When Dick Neville proposed building log homes for a living in Montana in the mid-1960s, his banker advised him against it.

"He said, 'Dick, get out of it before you hurt yourself,' " recalled Neville, the 72-year-old founder of Neville Log Homes, which produces 150 log homes a year in western Montana's Bitterroot Valley.

He did well to ignore that advice. Neville and other log home makers are filling a housing niche whose national sales volume has doubled in the past decade, making up about 7 percent of the custom-home market, according to the Log Home Living Institute.

Today's log homes bear little resemblance to the snug cabins of yesteryear. The average size is about 2,500 square feet but the nation's 640 log home producers also offer multi-level models that range upwards of 7,000 square feet and feature six or more bedrooms, vaulted ceilings and towering windows.

Montana leads the nation in log-home manufacturers, with some of its most successful log-home companies along the highway that cuts through the western part of the state.

On any given day, trucks loaded with logs barrel down U.S. 93, either delivering white pine and spruce from British Columbia's forests or transporting log-home packages to far-flung destinations.

Prices for packages -- which include everything from log walls to roof systems -- range from roughly $45,000 for a modest 1,200 square-foot model with seven-inch-diameter logs to $350,000 for a 6,500 square-foot house with 12-inch-diameter logs.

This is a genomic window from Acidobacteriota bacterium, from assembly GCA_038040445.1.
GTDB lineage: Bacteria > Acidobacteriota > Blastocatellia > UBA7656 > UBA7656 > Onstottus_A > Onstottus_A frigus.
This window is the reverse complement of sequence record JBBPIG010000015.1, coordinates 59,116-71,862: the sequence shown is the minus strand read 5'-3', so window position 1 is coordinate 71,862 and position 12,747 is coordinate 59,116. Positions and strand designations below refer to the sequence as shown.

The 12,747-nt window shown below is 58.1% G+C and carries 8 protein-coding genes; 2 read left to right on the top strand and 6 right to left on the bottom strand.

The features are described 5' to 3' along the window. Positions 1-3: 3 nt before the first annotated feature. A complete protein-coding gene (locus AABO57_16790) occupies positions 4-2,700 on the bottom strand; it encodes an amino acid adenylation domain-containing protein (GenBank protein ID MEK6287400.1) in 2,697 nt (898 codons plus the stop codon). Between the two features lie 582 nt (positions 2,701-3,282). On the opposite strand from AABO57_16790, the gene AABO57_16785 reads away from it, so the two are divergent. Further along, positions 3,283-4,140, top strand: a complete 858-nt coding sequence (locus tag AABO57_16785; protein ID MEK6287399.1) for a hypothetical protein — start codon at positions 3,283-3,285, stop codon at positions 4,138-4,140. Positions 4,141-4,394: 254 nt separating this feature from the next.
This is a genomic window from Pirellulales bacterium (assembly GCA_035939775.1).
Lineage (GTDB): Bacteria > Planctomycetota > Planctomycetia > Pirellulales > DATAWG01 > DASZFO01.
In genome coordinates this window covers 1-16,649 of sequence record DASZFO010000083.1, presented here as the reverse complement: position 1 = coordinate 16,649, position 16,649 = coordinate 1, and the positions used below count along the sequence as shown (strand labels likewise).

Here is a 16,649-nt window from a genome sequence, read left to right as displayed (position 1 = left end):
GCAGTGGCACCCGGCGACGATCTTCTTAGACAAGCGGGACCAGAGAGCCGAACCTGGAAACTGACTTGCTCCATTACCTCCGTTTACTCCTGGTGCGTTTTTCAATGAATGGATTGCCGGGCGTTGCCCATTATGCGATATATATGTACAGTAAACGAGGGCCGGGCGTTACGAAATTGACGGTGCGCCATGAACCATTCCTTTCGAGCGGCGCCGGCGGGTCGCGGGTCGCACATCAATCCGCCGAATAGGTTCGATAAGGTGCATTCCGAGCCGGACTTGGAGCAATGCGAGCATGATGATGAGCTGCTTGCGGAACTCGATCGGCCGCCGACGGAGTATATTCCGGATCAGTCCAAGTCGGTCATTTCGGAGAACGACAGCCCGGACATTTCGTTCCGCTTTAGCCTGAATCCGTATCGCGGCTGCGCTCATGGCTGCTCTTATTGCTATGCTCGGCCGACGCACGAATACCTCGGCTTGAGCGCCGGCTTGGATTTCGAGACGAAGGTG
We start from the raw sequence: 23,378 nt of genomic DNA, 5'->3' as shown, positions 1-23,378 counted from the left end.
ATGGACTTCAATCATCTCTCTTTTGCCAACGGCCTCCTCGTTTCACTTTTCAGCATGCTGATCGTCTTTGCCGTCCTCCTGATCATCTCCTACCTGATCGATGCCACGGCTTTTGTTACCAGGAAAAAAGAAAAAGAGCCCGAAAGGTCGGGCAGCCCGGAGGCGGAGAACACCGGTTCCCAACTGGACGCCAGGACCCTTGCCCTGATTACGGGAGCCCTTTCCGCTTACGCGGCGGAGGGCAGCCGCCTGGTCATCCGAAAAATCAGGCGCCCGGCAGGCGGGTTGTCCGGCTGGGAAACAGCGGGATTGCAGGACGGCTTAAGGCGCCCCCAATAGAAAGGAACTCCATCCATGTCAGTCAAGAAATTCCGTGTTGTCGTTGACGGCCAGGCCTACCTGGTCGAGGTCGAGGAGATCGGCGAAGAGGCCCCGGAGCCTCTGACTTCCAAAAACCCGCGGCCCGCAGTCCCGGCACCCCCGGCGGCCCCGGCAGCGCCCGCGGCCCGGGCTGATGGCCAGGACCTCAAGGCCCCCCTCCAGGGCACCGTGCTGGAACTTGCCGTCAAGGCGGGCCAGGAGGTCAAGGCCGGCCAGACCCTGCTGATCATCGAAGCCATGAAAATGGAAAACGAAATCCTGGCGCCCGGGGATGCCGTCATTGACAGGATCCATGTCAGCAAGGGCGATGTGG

Those numbers do not take into account construction costs, which represent the bulk of the cost of a log home and can drive the overall expenditure to four times the package price.

"I've done everything from cute cabins to log mansions; whatever the size, they have an old-world, rustic feeling to them," said Don Stamp, a licensed architect who has designed log homes in the West's exclusive mountain communities of Jackson Hole, Wyoming and Ketchum, Idaho.

Jon Sellers, sales manager with Rocky Mountain Log Homes in Hamilton, said log structures embody the pioneering Western spirit, evoking a simpler time and slower pace.

"Log houses go back into everybody's culture, but they're identified with the West because we've marketed cowboys for so long," he said.

Designing a cabin has evolved and involves more than just improvising with an ax. Software allows designers to image a log home even before the logs are milled and then cut into shape with chain saws.

Chris Lane, sales executive with Neville Log Homes, said building a log house is a labor of love and patience. Projects can stretch over several years, including research by the buyer, design work by the manufacturer and construction by company-approved contractors.

Hand-crafted log homes, in which no two logs are alike, are built on site at the company. The logs are marked for reassembly, then dismantled and shipped to their final destination.

Eric Fulton, spokesman for the Log Homes Council, an arm of the National Association of Home Builders, said while the overall housing market has been subject to booms and busts over the past 25 years, the log-home market has experienced slow but steady growth.

The industry in the United States and Canada produced 26,000 houses in 2003, rising to 27,000 last year.

Industry representatives say East Coast states such as Pennsylvania and New York top the list for log home sales and construction but Neville, Rocky Mountain and other Montana companies have made sales to Europe, Japan and other countries in Asia and South America.